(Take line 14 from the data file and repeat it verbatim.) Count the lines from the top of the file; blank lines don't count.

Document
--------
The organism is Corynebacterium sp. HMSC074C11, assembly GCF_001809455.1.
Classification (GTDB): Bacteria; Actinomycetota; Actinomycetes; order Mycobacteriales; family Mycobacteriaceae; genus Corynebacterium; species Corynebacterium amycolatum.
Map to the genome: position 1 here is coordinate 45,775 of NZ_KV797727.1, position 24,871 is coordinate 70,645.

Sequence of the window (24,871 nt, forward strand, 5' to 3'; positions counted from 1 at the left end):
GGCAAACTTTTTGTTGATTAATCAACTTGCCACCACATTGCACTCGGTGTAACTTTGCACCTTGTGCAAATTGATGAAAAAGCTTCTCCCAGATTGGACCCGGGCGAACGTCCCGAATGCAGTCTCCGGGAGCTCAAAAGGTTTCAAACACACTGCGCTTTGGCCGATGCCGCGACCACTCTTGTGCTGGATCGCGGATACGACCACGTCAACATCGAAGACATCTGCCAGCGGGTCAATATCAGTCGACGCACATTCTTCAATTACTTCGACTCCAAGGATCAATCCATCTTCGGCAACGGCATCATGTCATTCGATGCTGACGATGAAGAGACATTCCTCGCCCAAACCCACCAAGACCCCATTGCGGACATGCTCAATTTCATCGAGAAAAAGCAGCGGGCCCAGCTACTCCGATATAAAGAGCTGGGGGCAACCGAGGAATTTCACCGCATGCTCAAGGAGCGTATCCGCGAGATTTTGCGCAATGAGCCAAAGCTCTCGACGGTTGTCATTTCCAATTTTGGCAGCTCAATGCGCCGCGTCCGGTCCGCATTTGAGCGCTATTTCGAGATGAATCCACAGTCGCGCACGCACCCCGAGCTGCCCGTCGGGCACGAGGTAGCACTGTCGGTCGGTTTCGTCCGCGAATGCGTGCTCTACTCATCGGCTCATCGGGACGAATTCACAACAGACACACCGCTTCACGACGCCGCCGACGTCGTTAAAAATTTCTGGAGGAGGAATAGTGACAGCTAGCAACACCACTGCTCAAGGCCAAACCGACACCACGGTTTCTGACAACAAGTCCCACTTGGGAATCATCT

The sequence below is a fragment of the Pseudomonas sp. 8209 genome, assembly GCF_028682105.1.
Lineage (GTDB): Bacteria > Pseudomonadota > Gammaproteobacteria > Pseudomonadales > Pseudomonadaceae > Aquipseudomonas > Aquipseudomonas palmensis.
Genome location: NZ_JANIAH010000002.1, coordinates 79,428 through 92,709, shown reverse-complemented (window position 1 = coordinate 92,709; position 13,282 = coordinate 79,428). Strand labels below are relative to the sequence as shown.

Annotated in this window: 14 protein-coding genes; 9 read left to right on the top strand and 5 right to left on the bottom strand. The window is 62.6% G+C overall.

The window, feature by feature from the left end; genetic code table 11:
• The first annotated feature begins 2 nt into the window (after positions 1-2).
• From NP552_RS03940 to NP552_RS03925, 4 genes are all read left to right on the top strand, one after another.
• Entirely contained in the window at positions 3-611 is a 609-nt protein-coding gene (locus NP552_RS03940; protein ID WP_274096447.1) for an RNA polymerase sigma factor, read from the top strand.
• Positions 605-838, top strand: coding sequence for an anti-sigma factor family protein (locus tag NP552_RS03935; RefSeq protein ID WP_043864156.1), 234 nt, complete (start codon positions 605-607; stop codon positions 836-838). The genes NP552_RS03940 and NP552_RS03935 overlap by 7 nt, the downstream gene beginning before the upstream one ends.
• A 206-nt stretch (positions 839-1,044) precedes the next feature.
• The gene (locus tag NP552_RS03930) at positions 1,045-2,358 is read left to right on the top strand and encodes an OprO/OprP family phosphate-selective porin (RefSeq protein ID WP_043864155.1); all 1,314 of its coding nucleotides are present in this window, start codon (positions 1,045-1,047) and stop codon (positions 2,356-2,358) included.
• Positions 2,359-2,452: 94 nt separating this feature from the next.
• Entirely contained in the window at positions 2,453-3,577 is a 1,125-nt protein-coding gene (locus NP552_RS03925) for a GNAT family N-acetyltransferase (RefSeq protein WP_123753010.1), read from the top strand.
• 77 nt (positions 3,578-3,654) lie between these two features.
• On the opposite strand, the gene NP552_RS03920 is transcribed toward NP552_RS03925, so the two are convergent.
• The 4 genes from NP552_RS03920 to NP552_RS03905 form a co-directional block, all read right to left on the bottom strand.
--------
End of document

• Positions 605-838, top strand: coding sequence for an anti-sigma factor family protein (locus tag NP552_RS03935; RefSeq protein ID WP_043864156.1), 234 nt, complete (start codon positions 605-607; stop codon positions 836-838). The genes NP552_RS03940 and NP552_RS03935 overlap by 7 nt, the downstream gene beginning before the upstream one ends.